Good to be back on the road….regenerated by a couple of weeks of alternative activities on the southern beaches of Spain: walking, yoga and swimming, it was good to feel renewed energy on the bike, and the (perhaps deceptive) lightness of the forward propulsion of pedalling.
But it was just my luck to have to stop mid-ride to help a young lady cyclist (this doesn’t often happen, believe me) who had fallen off her bike. Only a few days into learning to ride a bike, she had fallen on the grass verge and, unshaken by the experience, she had picked herself up, dusted herself off, but her bike needed a few adjustments before being able to re-mount. I raised the saddle a few inches for her, but she was nervous she wouldn’t be able to easily touch the ground with her feet. I straightened her handlebars and checked a few of the mechanicals to make sure they would work for her. A mile down the road, I stopped and looked back, and I could see her getting up to speed, so left her to it.
Most of us learn to ride a bike as children, but some don’t. As children, we are so used to the rough and tumble of childhood that falling off a bike is hardly novel or much more painful than any other fall. But learning as an adult is a different story. Having broken my femur on one occasion falling off my bike, I came to understand (somewhat painfully and late in life) that we no longer ‘bounce’ as we did as children. And that is the fear that deters many adult learners, just as it deterred my wife, Jenny……..but then she married someone who explored alternatives, like a tandem. For any non-bike rider who would dearly love to ride a bike, riding stoker on the back of a tandem is an (almost) perfect solution…….as it is for people who are sight-impaired, or have some other disability that keeps them from riding a bike.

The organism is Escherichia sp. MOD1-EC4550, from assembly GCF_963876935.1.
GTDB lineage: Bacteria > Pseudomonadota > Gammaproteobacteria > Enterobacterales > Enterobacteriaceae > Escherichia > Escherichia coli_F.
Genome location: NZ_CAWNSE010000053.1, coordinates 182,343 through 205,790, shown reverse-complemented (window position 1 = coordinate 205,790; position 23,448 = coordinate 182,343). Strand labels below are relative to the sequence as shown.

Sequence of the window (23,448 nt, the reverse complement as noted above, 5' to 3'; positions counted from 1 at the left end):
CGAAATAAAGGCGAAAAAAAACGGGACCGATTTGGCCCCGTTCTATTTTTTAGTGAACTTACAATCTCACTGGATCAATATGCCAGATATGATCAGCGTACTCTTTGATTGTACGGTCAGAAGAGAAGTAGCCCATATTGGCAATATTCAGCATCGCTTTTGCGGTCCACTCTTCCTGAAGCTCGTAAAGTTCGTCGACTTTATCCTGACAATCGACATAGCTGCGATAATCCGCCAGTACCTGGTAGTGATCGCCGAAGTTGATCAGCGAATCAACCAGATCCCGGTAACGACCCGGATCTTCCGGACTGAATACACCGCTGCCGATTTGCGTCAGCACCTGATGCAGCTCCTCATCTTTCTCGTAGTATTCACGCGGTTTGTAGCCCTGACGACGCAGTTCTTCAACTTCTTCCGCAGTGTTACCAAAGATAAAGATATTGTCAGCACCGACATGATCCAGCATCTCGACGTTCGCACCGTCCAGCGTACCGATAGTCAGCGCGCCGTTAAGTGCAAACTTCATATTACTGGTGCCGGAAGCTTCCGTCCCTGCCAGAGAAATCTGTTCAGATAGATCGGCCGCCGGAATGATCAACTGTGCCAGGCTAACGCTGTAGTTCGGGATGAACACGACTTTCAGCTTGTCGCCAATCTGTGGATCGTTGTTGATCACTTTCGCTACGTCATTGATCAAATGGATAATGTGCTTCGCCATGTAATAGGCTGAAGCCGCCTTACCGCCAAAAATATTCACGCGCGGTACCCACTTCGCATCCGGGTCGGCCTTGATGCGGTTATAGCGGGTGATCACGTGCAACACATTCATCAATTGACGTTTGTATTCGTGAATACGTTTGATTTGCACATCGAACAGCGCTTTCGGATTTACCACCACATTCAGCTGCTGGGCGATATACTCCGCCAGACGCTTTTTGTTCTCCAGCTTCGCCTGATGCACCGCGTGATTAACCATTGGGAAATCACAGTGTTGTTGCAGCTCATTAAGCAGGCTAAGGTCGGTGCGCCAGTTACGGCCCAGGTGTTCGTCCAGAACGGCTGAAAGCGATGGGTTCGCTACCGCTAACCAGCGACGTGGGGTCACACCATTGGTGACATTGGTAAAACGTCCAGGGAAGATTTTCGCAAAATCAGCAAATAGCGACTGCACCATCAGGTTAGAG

If you know of anyone who is in this situation and would dearly love to ride stoker on the back of a tandem, then check out Charlotte’s Tandems, a charity that organises the loan of tandems to people with disabilities. They do a great job and have a network of volunteers around the country who can supply a tandem free of charge.
Well, Jenny and I were all primed and ready to head off on a ferry at midnight tonight, but those wretched ‘schemes o’ mice and men’ got in the way….. and I blame the hapless mice….
The tandem was ready, Jenny had nearly done the impossible and squeezed 10 days worth of clothing into one pannier bag, but I had decided to have just one last ride out to meet one of my cycling clubs, at a nice country tearoom…..but I tell you, these nice country tearooms are sometimes not all they seem, they can be dangerous places. No, I didn’t swallow a fork, or choke on a piece of cake….. all I did was step down onto some damp wooden decking that happened to be standing in for an ice rink……and before I could say ‘toast and marmalade’, I was ‘decked’ on the slippery decking, wondering how the heck I had gone from vertical to horizontal so quickly.
Having checked myself over and decided it was really only my pride that had taken a bashing, I informed the owners of their negligence (not so rudely of course), they whipped out the elf ‘n safety notices, and I set off to ride the 20 miles home, thinking nothing more about it.
It wasn’t till late that afternoon that I began to notice twinges in my wrist…..and the twinges turned into discomfort, and the discomfort turned into identifiable pain……..and to cut a long story short, after a late evening visit to A&E, and after several X-rays, they decided I had a fracture in the scaphoid bone….and I didn’t even know I had one of those…..😁
So the long and the short of it is…… tandeming the Rhine will have to wait for a more auspicious moment…….a time when I can steer, operate the gears and brakes with total confidence……because Jenny refuses to be captain…..🤔
Now where are those wretched mice……?